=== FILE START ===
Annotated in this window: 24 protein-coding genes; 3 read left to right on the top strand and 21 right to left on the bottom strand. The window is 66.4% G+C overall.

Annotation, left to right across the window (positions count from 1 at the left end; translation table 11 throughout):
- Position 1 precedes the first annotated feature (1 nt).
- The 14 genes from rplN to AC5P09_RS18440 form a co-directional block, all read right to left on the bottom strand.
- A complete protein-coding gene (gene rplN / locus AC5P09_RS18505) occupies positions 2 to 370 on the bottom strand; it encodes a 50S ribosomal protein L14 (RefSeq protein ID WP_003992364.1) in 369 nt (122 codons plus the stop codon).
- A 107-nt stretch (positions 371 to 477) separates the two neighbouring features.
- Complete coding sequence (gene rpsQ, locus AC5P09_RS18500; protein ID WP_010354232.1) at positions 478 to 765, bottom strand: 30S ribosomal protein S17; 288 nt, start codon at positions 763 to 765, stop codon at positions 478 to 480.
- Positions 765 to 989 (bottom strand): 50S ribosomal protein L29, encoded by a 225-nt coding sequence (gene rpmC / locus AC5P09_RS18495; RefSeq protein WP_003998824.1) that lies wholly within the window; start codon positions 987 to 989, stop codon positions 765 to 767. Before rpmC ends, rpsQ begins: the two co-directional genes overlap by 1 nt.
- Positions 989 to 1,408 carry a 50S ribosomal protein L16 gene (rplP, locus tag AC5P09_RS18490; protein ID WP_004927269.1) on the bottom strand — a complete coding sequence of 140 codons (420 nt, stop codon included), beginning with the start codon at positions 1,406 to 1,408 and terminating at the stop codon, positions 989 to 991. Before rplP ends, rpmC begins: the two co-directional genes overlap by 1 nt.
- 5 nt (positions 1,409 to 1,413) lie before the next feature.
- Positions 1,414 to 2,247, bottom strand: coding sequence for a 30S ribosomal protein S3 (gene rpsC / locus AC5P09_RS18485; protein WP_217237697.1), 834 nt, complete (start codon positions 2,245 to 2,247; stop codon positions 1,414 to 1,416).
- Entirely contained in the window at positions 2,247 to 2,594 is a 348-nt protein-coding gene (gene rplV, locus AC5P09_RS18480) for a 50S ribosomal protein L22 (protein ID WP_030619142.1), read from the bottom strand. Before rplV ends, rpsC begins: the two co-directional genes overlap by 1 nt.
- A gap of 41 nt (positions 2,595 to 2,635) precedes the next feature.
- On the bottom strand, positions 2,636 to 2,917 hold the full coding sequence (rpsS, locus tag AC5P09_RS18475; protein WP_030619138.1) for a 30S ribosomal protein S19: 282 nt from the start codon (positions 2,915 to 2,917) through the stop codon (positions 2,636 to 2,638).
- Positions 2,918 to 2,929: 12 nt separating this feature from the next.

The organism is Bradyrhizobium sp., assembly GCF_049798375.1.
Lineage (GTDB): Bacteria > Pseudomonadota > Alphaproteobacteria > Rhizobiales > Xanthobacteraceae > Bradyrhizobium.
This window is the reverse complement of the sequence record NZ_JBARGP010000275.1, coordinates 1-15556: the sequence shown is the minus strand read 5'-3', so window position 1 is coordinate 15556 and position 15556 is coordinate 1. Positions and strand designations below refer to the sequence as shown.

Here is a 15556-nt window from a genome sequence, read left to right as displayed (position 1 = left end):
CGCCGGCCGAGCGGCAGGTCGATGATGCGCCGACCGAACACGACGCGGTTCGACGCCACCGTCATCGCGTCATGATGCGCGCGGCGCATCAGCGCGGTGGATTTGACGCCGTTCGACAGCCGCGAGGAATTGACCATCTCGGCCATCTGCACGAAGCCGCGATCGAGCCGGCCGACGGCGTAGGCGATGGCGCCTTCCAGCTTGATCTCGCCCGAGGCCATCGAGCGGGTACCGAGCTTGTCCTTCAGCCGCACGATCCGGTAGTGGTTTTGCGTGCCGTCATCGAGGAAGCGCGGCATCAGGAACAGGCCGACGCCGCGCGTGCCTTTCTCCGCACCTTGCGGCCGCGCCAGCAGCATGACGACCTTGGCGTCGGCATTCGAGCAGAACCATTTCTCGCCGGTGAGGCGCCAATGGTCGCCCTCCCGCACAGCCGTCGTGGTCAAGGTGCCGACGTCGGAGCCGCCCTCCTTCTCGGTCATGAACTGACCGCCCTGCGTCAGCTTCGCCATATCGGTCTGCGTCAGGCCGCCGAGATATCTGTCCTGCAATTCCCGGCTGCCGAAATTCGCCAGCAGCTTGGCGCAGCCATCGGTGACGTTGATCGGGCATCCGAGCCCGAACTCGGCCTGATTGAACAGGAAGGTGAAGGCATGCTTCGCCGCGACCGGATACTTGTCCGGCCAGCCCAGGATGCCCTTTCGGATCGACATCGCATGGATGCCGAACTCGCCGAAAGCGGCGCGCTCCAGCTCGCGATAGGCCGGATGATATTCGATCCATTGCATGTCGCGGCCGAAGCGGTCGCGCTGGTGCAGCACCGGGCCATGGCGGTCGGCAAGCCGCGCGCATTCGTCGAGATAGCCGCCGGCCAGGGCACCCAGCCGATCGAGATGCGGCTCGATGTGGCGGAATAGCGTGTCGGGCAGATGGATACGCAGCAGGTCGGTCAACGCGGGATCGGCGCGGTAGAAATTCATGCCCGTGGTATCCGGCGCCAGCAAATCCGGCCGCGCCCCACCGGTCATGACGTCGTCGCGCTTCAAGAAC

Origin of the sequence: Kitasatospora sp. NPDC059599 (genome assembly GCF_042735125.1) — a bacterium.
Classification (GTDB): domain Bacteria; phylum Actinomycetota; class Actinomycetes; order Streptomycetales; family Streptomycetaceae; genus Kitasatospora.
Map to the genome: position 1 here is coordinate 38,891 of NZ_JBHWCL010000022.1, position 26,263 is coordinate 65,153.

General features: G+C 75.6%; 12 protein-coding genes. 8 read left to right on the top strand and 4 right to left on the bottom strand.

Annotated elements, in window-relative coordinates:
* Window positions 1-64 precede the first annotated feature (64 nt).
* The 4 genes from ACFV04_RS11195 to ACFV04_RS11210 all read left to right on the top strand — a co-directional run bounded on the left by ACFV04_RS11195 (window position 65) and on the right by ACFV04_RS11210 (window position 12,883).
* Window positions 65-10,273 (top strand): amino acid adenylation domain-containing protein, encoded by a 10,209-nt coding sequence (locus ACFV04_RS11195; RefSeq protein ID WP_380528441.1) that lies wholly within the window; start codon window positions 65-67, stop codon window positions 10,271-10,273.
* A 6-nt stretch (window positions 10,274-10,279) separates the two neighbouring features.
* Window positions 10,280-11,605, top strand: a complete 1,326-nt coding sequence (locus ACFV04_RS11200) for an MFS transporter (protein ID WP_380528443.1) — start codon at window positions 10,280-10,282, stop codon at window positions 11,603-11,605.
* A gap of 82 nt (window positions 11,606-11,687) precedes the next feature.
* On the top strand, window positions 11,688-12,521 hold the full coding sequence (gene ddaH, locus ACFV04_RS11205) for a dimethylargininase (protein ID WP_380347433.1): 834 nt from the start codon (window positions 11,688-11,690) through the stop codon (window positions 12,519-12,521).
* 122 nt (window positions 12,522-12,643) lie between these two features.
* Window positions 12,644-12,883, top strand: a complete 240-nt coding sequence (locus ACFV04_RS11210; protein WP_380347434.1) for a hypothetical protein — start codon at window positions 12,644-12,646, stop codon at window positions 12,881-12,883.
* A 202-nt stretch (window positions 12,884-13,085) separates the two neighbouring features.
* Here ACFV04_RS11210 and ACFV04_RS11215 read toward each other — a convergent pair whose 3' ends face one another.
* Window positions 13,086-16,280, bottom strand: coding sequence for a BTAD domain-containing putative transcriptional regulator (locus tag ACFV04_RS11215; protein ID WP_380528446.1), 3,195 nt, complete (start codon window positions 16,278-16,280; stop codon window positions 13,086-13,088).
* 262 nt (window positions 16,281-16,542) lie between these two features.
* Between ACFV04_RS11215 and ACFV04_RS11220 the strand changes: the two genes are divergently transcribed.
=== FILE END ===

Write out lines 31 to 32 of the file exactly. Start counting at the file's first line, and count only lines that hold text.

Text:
* A gap of 82 nt (window positions 11,606-11,687) precedes the next feature.
* On the top strand, window positions 11,688-12,521 hold the full coding sequence (gene ddaH, locus ACFV04_RS11205) for a dimethylargininase (protein ID WP_380347433.1): 834 nt from the start codon (window positions 11,688-11,690) through the stop codon (window positions 12,519-12,521).